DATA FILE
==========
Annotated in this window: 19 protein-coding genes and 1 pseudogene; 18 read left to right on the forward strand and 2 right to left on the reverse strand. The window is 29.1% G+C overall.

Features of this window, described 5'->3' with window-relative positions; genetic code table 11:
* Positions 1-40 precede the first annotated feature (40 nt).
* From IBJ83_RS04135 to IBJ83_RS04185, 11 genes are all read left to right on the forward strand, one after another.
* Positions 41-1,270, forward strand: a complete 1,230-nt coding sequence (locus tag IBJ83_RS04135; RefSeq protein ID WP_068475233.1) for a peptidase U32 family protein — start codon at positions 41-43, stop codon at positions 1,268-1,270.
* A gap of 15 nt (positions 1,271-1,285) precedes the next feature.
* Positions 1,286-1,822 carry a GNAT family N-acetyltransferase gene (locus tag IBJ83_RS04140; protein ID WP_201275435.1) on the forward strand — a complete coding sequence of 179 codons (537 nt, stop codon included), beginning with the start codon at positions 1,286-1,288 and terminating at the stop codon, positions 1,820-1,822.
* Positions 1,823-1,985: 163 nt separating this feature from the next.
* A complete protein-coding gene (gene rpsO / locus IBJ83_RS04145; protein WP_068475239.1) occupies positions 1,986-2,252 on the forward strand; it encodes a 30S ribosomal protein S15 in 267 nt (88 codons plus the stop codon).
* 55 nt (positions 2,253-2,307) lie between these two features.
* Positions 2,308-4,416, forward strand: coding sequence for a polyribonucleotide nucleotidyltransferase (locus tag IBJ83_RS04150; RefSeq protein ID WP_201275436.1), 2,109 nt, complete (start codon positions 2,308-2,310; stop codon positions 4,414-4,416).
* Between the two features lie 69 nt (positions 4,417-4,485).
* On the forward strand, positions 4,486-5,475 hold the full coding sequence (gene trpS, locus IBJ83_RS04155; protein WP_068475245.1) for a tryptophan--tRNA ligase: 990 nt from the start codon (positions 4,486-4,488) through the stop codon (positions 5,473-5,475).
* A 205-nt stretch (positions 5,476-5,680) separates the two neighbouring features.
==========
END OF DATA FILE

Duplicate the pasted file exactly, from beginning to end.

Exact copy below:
Annotated in this window: 19 protein-coding genes and 1 pseudogene; 18 read left to right on the forward strand and 2 right to left on the reverse strand. The window is 29.1% G+C overall.

Features of this window, described 5'->3' with window-relative positions; genetic code table 11:
* Positions 1-40 precede the first annotated feature (40 nt).
* From IBJ83_RS04135 to IBJ83_RS04185, 11 genes are all read left to right on the forward strand, one after another.
* Positions 41-1,270, forward strand: a complete 1,230-nt coding sequence (locus tag IBJ83_RS04135; RefSeq protein ID WP_068475233.1) for a peptidase U32 family protein — start codon at positions 41-43, stop codon at positions 1,268-1,270.
* A gap of 15 nt (positions 1,271-1,285) precedes the next feature.
* Positions 1,286-1,822 carry a GNAT family N-acetyltransferase gene (locus tag IBJ83_RS04140; protein ID WP_201275435.1) on the forward strand — a complete coding sequence of 179 codons (537 nt, stop codon included), beginning with the start codon at positions 1,286-1,288 and terminating at the stop codon, positions 1,820-1,822.
* Positions 1,823-1,985: 163 nt separating this feature from the next.
* A complete protein-coding gene (gene rpsO / locus IBJ83_RS04145; protein WP_068475239.1) occupies positions 1,986-2,252 on the forward strand; it encodes a 30S ribosomal protein S15 in 267 nt (88 codons plus the stop codon).
* 55 nt (positions 2,253-2,307) lie between these two features.
* Positions 2,308-4,416, forward strand: coding sequence for a polyribonucleotide nucleotidyltransferase (locus tag IBJ83_RS04150; RefSeq protein ID WP_201275436.1), 2,109 nt, complete (start codon positions 2,308-2,310; stop codon positions 4,414-4,416).
* Between the two features lie 69 nt (positions 4,417-4,485).
* On the forward strand, positions 4,486-5,475 hold the full coding sequence (gene trpS, locus IBJ83_RS04155; protein WP_068475245.1) for a tryptophan--tRNA ligase: 990 nt from the start codon (positions 4,486-4,488) through the stop codon (positions 5,473-5,475).
* A 205-nt stretch (positions 5,476-5,680) separates the two neighbouring features.